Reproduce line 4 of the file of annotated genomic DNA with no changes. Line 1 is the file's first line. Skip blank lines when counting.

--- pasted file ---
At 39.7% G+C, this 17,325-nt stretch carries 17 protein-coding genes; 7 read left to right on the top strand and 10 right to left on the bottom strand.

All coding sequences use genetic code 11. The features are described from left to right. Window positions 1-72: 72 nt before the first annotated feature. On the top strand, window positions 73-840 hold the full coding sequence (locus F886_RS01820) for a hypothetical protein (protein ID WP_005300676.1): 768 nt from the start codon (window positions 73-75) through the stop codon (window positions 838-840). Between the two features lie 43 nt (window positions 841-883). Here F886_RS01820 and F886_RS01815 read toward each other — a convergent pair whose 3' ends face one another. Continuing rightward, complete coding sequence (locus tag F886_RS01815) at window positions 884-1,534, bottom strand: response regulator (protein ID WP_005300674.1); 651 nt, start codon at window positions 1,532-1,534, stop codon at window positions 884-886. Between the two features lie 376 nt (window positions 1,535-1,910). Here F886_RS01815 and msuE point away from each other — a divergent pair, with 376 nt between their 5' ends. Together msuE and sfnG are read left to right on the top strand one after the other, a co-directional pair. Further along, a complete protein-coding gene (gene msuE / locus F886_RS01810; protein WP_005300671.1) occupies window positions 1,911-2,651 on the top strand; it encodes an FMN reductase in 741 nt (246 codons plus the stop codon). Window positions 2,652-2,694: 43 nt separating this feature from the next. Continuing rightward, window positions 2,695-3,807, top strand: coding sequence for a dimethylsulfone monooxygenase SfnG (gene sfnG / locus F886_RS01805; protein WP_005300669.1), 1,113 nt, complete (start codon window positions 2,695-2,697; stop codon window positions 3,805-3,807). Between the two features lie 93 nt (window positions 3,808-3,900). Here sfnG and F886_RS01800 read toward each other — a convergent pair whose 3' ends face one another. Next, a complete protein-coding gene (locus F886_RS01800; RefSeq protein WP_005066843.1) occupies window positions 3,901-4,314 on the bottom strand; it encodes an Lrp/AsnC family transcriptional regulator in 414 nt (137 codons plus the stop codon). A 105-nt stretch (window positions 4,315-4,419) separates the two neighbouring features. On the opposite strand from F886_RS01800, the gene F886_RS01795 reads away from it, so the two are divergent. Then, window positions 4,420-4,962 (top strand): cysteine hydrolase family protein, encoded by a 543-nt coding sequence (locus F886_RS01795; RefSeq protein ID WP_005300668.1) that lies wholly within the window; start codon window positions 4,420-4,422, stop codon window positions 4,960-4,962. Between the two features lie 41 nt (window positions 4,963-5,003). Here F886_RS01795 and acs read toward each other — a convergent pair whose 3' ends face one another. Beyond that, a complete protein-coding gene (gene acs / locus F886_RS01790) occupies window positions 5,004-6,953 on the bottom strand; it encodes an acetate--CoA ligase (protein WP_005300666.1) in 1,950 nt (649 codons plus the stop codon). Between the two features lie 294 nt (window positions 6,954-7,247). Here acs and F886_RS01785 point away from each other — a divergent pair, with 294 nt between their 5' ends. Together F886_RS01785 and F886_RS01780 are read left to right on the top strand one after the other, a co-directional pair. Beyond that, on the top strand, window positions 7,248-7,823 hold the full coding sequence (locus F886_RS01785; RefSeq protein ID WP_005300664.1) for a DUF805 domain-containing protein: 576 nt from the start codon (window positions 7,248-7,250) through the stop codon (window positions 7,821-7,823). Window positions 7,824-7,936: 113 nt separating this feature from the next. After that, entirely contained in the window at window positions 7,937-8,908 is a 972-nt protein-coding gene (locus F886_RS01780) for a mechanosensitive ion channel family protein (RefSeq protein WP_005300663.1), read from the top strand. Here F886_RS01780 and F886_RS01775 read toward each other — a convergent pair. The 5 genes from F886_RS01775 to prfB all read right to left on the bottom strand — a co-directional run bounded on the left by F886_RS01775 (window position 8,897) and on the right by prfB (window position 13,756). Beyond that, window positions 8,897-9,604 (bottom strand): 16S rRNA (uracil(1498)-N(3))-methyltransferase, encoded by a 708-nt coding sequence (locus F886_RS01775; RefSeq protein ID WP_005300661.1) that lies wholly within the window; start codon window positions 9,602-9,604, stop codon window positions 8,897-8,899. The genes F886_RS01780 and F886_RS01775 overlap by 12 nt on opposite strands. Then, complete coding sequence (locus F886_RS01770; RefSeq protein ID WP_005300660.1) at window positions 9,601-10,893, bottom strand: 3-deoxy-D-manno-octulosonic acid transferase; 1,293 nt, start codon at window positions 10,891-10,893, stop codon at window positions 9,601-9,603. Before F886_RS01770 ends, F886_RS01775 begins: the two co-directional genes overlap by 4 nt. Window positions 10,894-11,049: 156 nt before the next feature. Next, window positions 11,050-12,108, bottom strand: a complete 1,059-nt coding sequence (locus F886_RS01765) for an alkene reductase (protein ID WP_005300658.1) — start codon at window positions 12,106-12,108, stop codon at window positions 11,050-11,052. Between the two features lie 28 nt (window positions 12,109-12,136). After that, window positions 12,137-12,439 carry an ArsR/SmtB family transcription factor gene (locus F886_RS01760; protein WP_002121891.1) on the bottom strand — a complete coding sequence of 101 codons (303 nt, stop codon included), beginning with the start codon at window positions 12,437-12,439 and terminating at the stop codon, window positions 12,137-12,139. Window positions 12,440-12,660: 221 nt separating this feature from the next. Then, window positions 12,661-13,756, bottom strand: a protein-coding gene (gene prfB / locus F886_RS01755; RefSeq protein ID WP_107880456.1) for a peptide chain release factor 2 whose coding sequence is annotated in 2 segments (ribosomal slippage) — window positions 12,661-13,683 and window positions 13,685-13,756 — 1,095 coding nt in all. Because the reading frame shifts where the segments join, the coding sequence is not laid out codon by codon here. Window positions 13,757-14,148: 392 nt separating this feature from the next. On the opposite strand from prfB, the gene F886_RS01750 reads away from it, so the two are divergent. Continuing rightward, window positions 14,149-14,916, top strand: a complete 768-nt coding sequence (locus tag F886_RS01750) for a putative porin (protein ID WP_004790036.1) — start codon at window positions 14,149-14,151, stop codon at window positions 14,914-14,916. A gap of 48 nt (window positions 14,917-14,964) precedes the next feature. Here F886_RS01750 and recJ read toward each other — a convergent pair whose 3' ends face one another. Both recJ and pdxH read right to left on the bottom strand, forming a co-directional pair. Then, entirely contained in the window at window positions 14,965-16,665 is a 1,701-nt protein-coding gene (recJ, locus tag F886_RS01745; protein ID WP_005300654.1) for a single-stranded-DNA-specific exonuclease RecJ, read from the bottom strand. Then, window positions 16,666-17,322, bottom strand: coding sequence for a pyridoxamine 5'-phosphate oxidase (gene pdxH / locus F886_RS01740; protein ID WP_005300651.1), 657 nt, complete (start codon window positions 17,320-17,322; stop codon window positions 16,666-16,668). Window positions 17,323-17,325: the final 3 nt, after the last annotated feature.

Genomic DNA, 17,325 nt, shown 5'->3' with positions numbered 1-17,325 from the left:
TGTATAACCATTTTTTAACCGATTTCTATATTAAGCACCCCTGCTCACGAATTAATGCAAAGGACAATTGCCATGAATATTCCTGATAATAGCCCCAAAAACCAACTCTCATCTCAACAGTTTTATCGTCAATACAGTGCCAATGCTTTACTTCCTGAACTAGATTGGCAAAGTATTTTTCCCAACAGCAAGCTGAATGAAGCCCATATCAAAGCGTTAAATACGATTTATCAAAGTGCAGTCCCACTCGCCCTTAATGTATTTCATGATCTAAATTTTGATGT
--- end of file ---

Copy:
TGTATAACCATTTTTTAACCGATTTCTATATTAAGCACCCCTGCTCACGAATTAATGCAAAGGACAATTGCCATGAATATTCCTGATAATAGCCCCAAAAACCAACTCTCATCTCAACAGTTTTATCGTCAATACAGTGCCAATGCTTTACTTCCTGAACTAGATTGGCAAAGTATTTTTCCCAACAGCAAGCTGAATGAAGCCCATATCAAAGCGTTAAATACGATTTATCAAAGTGCAGTCCCACTCGCCCTTAATGTATTTCATGATCTAAATTTTGATGT